Student chosen to represent WMU on youth voter engagement task force

Contact: Erin Flynn
Headshot of Ariana Johnson.


KALAMAZOO, Mich.—A new state panel will offer recommendations to improve engagement among young voters and college students. Ariana Johnson, of Marshall, will represent Western Michigan University on the Collegiate Student Advisory Task Force.

She joins 32 other students from across Michigan tasked with exploring the voting process and advising state leaders on policy, program or administrative changes that could lead to more youth participation.

"We believe access, engagement and education all play important parts in the process," says Johnson, a sophomore majoring in nursing. "Education in voting, education in contacts, education in location, education in candidates."

The group, which will meet three times this fall, is also exploring barriers to access that could be deterring young people from voting.

"I am proud of the many men and women across the state who have stepped up to lead and inform our office on how to best engage students in our democracy," Michigan Secretary of State Jocelyn Benson said in a news release. "I am confident with their insights and involvement we will develop a robust plan to break down existing barriers and ensure our elections are accessible to all."

Students sit at tables listening to Michigan Secretary of State Jocelyn Benson speak at the front of the room.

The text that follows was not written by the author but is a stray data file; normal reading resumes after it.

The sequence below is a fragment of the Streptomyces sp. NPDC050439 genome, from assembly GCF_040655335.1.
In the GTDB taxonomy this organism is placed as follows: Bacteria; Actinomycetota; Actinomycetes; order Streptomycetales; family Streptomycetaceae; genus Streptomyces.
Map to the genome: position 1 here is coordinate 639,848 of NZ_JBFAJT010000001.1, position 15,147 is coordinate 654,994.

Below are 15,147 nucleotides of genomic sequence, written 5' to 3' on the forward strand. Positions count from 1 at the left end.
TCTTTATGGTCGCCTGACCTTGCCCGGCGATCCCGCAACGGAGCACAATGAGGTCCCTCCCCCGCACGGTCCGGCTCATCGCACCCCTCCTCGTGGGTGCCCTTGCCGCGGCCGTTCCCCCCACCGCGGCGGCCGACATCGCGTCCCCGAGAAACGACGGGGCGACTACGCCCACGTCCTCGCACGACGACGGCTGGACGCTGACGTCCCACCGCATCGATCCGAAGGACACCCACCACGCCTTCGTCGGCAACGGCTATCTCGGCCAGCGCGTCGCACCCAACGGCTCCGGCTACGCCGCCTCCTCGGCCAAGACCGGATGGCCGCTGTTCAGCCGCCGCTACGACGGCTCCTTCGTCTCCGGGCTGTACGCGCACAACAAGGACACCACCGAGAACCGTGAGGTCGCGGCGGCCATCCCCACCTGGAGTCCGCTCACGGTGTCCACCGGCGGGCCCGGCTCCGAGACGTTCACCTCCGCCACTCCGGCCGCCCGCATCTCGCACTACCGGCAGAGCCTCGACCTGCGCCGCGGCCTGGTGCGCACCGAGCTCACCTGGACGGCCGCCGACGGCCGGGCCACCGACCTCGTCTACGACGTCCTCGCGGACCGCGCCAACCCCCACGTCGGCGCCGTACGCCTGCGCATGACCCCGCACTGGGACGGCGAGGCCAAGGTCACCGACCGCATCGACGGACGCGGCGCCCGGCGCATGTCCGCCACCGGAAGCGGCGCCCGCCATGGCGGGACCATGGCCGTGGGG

Johnson and her colleagues on the Collegiate Student Advisory Task Force meet with Secretary of State Jocelyn Benson.

Johnson plans to reach out to various groups on campus to talk about programs already in place to encourage students to participate in the voting process. She's also excited to talk with fellow students about their experiences so that she can share those stories with her colleagues on the task force.

The group will submit its final recommendations to Benson in late November. Johnson and other students on the task force will also act as civic engagement liaisons for the Secretary of State's Office in 2020.

"I think everyone should have the opportunity to voice their vote and really get involved," Johnson says. "You may be one person, but your number counts. Just like a jar of pennies; pennies add up."

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